Intraday trading is a self-explanatory term for trading that takes place during the day. Open interest in intraday trading is one of the concepts that an intraday trader must grasp.
What exactly is “open interest”?
Simply explained, open interest (OI) is the total number of outstanding contracts at the end of each trading day. These are open positions that have yet to be closed.
The open interest in the futures and options market is a measure of overall activity. The open interest increases by one contract every time two participants, namely the buyer and seller, establish a new position. When traders close their positions, the open interest is reduced by one contract. The open interest does not alter if the buyer or seller transfers their position to a new buyer or seller.
If the Open Interest has increased, it indicates that the market is seeing a cash injection. If the Open Interest is decreasing, the present price trend is coming to an end. In this way, the OI functions as a price trend indicator.
What exactly is volume?
Open interest in intraday trading is not the same as volume, something traders should be aware of. The amount of contracts traded in a day is referred to as volume. Regardless of whether a new contract was made or an existing contract was transacted, the volume reflects the number of contracts that have occurred between seller and buyer. The main distinction between open interest and volume is that open interest refers to the number of contracts that are open and active, whereas volume refers to the number of contracts that have been executed.
The role of price action
The price action is another factor to consider when analysing Open Interest. In trading jargon, price action refers to how a security’s price changes over time on a graph. It relates to a security’s price tendency, either upward or downward.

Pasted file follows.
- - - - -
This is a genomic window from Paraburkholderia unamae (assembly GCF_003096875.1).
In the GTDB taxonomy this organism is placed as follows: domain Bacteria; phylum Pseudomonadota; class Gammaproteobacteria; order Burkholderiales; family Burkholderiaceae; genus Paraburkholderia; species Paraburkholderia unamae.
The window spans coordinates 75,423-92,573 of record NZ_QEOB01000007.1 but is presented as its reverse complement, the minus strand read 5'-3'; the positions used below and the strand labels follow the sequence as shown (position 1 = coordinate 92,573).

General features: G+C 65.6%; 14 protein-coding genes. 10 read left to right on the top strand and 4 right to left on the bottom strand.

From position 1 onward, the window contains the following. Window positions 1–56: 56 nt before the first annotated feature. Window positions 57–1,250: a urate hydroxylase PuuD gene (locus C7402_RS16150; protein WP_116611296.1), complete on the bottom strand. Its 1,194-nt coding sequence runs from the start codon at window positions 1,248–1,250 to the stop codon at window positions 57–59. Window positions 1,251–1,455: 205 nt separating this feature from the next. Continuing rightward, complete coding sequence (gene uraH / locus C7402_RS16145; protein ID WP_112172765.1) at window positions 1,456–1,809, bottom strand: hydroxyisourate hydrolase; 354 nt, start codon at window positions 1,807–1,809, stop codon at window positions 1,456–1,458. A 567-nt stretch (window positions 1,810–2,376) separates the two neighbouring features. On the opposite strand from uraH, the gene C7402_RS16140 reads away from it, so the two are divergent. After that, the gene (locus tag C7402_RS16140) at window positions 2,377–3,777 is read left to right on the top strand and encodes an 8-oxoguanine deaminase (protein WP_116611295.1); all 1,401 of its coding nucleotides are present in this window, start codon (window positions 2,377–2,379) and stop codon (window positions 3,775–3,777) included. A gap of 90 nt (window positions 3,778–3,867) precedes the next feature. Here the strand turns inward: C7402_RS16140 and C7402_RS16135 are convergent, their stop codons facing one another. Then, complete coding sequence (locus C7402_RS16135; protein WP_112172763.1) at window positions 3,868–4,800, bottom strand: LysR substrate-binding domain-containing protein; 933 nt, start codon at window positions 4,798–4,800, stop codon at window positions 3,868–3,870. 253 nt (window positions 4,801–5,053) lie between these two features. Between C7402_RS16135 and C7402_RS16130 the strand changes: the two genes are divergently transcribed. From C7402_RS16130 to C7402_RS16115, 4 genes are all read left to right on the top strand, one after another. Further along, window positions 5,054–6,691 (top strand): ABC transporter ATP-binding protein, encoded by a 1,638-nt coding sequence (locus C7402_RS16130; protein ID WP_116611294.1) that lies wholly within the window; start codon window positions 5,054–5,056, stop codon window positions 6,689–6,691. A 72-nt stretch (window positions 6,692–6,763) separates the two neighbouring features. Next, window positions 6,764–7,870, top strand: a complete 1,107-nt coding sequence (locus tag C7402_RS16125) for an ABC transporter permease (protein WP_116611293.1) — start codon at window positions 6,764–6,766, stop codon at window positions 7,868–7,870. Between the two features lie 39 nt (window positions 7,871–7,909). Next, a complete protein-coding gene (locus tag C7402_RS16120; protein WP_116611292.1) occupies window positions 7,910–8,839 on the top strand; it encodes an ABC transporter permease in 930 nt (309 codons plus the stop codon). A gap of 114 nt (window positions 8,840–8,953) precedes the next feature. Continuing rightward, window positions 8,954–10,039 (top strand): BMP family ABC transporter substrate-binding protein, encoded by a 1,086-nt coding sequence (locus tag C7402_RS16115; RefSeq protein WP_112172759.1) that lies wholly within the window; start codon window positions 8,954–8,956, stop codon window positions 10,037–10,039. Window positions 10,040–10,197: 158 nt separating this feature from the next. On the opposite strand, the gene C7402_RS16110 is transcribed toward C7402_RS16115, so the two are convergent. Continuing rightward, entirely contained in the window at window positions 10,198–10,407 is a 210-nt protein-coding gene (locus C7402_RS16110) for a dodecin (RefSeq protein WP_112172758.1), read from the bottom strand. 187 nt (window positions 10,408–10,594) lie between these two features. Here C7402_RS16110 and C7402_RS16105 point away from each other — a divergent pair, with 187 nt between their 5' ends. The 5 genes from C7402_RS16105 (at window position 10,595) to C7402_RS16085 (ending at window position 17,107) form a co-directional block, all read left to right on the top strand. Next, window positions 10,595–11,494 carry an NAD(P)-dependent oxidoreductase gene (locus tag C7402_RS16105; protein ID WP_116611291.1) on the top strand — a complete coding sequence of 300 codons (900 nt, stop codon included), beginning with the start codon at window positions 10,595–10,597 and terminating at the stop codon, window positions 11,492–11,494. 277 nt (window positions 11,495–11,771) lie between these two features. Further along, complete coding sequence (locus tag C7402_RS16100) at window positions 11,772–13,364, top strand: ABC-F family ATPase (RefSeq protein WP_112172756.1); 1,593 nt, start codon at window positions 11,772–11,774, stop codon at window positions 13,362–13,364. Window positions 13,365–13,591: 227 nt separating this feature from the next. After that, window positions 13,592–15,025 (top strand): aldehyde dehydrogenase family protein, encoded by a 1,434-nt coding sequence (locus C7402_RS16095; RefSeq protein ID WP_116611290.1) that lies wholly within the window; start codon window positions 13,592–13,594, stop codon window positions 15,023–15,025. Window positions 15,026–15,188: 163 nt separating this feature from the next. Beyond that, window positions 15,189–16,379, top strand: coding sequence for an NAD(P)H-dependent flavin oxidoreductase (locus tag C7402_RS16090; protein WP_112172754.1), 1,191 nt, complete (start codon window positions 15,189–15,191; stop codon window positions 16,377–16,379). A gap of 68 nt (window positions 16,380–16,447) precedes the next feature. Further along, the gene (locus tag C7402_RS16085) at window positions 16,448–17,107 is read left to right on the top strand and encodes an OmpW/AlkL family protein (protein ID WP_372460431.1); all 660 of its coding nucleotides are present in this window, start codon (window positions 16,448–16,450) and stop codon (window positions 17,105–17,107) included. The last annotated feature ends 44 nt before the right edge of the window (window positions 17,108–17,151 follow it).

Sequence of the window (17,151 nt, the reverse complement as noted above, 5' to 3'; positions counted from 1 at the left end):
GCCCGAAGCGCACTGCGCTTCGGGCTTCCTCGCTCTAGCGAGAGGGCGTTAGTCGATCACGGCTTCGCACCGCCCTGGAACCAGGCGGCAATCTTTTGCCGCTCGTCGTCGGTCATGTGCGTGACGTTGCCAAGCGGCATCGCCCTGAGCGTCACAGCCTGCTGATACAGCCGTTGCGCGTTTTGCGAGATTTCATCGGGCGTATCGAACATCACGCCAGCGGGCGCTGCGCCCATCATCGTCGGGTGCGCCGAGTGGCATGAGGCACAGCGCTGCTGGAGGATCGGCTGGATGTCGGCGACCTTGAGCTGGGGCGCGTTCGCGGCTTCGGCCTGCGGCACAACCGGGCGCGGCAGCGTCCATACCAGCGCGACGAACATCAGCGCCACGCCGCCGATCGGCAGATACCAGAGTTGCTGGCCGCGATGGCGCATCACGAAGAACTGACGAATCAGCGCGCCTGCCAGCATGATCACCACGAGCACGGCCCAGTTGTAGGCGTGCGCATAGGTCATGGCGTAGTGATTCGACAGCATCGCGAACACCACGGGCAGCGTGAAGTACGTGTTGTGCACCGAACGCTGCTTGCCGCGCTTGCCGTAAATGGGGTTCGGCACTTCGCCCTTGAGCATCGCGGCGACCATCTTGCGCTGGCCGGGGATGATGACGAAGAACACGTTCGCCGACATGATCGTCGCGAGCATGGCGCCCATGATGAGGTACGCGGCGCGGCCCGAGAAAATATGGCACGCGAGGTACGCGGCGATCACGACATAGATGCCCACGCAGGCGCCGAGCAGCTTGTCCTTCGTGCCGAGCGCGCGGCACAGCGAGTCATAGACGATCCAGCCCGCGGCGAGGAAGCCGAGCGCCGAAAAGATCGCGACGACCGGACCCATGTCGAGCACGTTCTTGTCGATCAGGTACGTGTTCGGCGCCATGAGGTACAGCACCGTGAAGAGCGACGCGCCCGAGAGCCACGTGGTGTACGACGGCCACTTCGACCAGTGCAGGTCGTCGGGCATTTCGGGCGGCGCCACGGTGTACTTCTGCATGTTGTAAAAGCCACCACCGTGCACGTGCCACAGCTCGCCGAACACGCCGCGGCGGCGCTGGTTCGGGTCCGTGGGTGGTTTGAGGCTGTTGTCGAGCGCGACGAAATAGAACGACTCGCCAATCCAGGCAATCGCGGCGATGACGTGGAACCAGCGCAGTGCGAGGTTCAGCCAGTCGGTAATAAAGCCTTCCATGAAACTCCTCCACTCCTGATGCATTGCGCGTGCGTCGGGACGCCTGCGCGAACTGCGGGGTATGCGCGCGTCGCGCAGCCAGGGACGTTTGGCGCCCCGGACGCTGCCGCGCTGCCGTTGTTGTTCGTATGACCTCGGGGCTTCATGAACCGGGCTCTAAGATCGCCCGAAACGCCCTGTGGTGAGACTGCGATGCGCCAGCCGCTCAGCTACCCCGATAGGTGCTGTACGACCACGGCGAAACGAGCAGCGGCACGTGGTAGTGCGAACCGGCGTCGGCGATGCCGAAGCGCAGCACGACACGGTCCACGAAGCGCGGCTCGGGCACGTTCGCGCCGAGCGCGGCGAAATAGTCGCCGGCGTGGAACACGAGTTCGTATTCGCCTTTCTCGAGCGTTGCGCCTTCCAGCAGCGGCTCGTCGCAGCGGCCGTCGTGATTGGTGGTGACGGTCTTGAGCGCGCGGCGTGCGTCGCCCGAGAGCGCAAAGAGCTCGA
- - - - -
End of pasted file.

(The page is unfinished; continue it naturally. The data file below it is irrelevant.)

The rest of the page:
To analyse the market, most traders employ volume in conjunction with Open Interest and price. When the price is rising and the volume and open interest are increasing, the market is considered strong. However, even if the price is growing, if the other two indicators are falling, the market is weak.
Here are some recommendations for using Open Interest in intraday trading to see the market performance if you’re a trader:
– An upward trend in the Open Interest and an upward trend in the price action indicates that the market is seeing an injection of money. It indicates that there are buyers, and hence the market is bullish. Money may be fleeing the market when the price movement is rising but the Open Interest is decreasing. This is a bear market indicator.
– Even if the price drops sharply and the Open Interest is really high, the market outlook remains unfavourable. This is due to the fact that individuals who bought at the top now appear to be losing money. In such a situation, panic selling is a possibility.
– If prices are down and the Open Interest is also falling, it suggests holders are feeling pressured to sell their holdings. This is a negative market indicator. It could also be a sign that sales are about to peak.
In the case of using Open interest in options trading – A high open interest for an option contract indicates that many individuals are interested in it. However, just because a contract has a lot of open interest doesn’t indicate the people trading it are correct about the stock. After all, for every option buyer anticipating one outcome, there is an option seller anticipating a different outcome. As a result, open interest in options trading does not always imply a bullish or negative outlook. One can also use the concept of open interest in futures trading.
Finally, Open Interest is important since it indicates how many contracts are active or open in the market. Open Interest increases as additional contracts are added. The open interest in a contract reduces as it is squared off. Another phrase that is frequently used in connection with open interest is volume. The number of trades executed on any particular day is referred to as volume. However, it does not transfer over to the next day. Open Interest, on the other hand, has ramifications for the following day and is thus current data.